Background: Suprapectoral long head biceps (LHB) tenodesis and subpectoral LHB tenodesis are both commonly performed surgical procedures. Due to the more proximal position of the suprapectoral tenodesis site this technique may be accompanied with more postoperative pain in the bicipital groove and cramping pain in the biceps muscle. We hypothesized that subpectoral tenodesis is associated with a better clinical outcome than suprapectoral tenodesis. Methods: A literature search was conducted in PubMed and Embase from January 2000 to July 2019 with the terms “biceps” and “tenodesis”. Only comparing studies reporting on American Shoulder Elbow Score (ASES), VAS for anterior shoulder pain, Constant Murley Score (CMS), pain in the bicipital groove and Popeye deformity following suprapectoral and subpectoral tenodesis were included. Quality assessment of included articles was performed using the Coleman score. Results: Seven comparative studies with 409 patients reporting the results of LHB suprapectoral and subpectoral tenodesis were included. A significant, but clinically irrelevant difference in ASES (mean difference 2.15) p = 0.01 was observed. No significant difference in CMS (mean difference 0.09), VAS for anterior shoulder pain (mean difference 0.01), Popeye deformity (odds ratio 3.19) and persistent bicipital pain (odds ratio 2.66). The Coleman score ranged between 53 and 87. Conclusion: Based on this meta-analysis we found a significantly, though not clinically relevant difference in ASES in favour of subpectoral LHB tenodesis when compared with suprapectoral LHB tenodesis. Comparable results were found with regard to outcome scores, pain in the bicipital groove and avoiding a Popeye deformity.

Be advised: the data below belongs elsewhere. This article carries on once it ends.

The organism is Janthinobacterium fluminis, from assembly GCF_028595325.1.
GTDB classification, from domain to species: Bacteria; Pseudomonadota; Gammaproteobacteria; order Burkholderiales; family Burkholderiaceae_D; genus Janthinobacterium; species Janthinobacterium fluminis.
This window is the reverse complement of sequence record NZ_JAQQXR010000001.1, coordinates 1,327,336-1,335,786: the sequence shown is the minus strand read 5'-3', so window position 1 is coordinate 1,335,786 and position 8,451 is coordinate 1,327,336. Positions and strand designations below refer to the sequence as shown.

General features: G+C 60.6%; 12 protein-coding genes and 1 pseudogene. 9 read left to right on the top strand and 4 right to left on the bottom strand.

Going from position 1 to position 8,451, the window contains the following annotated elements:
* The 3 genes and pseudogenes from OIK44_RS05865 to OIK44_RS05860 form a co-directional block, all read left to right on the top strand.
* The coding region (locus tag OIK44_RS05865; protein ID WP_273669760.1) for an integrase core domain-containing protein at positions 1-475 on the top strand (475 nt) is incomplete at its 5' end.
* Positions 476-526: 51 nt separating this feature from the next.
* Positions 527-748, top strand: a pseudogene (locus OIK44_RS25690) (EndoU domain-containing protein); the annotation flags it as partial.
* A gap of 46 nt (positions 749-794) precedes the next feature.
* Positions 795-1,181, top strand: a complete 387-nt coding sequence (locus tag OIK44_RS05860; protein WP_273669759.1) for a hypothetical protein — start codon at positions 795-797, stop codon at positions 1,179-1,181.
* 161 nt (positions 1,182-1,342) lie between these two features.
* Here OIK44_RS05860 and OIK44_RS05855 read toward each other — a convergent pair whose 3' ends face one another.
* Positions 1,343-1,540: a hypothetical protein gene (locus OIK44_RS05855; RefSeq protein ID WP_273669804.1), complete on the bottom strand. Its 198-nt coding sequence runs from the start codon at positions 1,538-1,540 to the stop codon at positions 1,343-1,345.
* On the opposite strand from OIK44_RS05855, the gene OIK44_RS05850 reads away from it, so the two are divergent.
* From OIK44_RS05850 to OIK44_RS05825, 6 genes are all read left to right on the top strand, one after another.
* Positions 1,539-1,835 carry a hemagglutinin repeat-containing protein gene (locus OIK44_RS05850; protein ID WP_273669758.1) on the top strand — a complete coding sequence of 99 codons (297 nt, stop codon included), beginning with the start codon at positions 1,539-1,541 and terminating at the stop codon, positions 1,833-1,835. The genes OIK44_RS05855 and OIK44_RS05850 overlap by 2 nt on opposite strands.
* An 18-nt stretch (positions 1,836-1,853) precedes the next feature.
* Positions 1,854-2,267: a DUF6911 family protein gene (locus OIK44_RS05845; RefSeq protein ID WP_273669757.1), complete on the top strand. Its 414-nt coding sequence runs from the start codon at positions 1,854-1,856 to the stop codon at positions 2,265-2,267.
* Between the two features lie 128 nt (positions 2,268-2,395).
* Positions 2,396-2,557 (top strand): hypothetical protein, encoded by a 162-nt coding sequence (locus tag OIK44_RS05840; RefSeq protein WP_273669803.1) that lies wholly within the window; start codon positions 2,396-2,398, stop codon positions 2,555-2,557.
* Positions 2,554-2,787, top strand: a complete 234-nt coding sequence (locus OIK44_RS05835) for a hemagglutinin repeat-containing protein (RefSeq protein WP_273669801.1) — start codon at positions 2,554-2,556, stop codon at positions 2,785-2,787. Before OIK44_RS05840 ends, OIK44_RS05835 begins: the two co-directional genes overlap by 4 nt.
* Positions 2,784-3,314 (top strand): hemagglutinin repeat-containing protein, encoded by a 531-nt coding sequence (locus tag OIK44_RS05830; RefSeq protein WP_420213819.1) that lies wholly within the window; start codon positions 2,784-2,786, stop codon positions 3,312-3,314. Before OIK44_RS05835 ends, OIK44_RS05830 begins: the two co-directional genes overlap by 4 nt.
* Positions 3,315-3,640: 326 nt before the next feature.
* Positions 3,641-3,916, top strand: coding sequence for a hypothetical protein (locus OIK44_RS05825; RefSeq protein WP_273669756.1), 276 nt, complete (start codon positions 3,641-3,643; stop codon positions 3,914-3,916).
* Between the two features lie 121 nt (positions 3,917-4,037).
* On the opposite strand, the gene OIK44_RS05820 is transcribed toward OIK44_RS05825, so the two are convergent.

|Number of pages||8|
|Journal||Orthopaedics and Traumatology: Surgery and Research|
|Publication status||Published - Jun 2020|
- Anterior shoulder pain
- Long head biceps brachii